By Alex Grubbs, Point Park News Service
After 22 years of being an Asian-American (half-Filipino and half-white), I finally had the opportunity to see a reflection of myself on the big screen: the British-Malaysian actor Henry Golding playing Nick Young, the son of a wealthy family who owns major real estate, in “Crazy Rich Asians.” Based on the book by Kevin Kwan, this is the first major film with an all-Asian cast since “The Joy Luck Club,” which was released in 1993.
Contemporary U.S. media finally showcased a different side to Asian culture, away from nuanced side roles and demeaning stereotypes. Nick Young represents everything I would want to be in my life. He did not need to face adversity to be successful. From a young age, he was destined to take over his family’s business. He suffered no financial struggles. He showed that Asian men can be powerful, can be romantic, can be the “Asian bachelor.” That line alone from Peik Lin, played by the rapper and actress Awkwafina, humanizes Asian men on a whole different level.
Growing up with Asian descent in America, I was constantly made fun of. I didn’t feel I could be successful because people wouldn’t think I was good enough, because I was Asian. I didn’t feel I was good enough to be in relationships, because I was Asian. Maybe if I was fully white, then I would be good enough. Though I did grow out of that as I came into my own in college, those feelings linger.
So, it’s an emotional moment when Nick walks out, and he’s called the “Asian bachelor.” In American culture, I now feel validated and recognized. It’s disappointing that I’ve waited 22 years to see myself on the big screen in the U.S.
In addition, here are strong, powerful Asians, with matriarch Eleanor Young, played by Malaysian cinema legend Michelle Yeoh, and an NYU economics professor in game theory who grew up in grave circumstances with an immigrant mother Rachel Chu, played by Constance Wu (Fresh Off the Boat).
Rachel, being Nick’s girlfriend, was rejected by Nick’s mother, for not only being American and not understanding the way of life in Singapore, but for not being from a wealthy family. She even tells Rachel, “You will never be enough.”
Now mind you, I watched this movie with my mother, who was born and raised in a poor village in the southern Philippines. She burst into tears because she related. Maybe not in terms of being rejected by her boyfriend’s mother, but in the context that she was told she would never be good enough. She grew up with nothing and faced adversity in coming to the U.S. and building her new life. She understands the feeling. She is still told constantly from others that she will never be enough, but she always proves them wrong.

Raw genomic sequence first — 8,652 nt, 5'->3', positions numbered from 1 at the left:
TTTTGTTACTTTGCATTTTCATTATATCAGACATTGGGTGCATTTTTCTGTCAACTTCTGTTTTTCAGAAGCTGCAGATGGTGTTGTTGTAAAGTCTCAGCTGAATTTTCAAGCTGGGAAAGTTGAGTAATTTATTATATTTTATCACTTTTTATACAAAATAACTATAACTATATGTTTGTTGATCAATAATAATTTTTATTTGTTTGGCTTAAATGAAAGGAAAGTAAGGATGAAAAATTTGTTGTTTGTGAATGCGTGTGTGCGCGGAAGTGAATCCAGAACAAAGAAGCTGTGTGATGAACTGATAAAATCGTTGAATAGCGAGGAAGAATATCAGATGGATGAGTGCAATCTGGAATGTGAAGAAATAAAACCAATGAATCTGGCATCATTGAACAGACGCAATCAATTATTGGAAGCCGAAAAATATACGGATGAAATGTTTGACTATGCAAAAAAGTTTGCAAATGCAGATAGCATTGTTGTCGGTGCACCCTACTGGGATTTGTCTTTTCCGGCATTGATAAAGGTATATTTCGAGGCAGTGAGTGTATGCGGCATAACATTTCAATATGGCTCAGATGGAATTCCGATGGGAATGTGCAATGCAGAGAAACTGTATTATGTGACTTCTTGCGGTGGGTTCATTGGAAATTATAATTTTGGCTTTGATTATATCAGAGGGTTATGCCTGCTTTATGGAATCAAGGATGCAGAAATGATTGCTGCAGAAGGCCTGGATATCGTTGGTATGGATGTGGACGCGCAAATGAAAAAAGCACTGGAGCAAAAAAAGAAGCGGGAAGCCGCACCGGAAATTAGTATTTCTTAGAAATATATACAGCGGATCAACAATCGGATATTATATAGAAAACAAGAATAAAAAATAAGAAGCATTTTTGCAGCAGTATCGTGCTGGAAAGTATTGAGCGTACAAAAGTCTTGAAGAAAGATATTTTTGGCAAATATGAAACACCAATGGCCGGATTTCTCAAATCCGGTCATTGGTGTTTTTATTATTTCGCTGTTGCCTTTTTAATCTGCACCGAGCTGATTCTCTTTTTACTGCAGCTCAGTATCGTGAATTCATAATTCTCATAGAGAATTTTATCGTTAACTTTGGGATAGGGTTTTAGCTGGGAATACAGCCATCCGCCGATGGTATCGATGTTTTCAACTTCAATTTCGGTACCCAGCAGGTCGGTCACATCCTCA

There also is a point in the movie where Nick has to decide between Rachel or his family’s fortune. This is telling of broad Asian culture where family is a strong value, and it’s represented throughout the movie, especially in Eleanor’s determination to keep her family together. And I can relate to this feeling, as my own family was disappointed I didn’t put my mother’s maiden name on my undergraduate diploma because it didn’t recognize the honor it put on the family.
There have been criticisms to the movie on having Henry Golding playing the role of Nick Young because he’s half-British. That does not discredit his Malaysian roots. He’s not less Asian because he’s not full.
Although I may disagree with that criticism, I do think the movie washes every Asian to be Chinese. In America, historically and currently, Asian is considered to be of the Far East descent – Chinese, Japanese or Korean. This movie heavily focused on Chinese culture in Singapore. My problem with this is many of the actors are not even Chinese. In a culture that automatically assumes most Asians are Chinese, this reinforces the notion that it’s true when it’s not.
However, director Jon M. Chu has said that this movie isn’t going to represent all Asians, but it will be a catalyst to start more dialogue and contemporary American media appearances from more Asian cultures, especially male Asians in main roles. I hope this movement continues.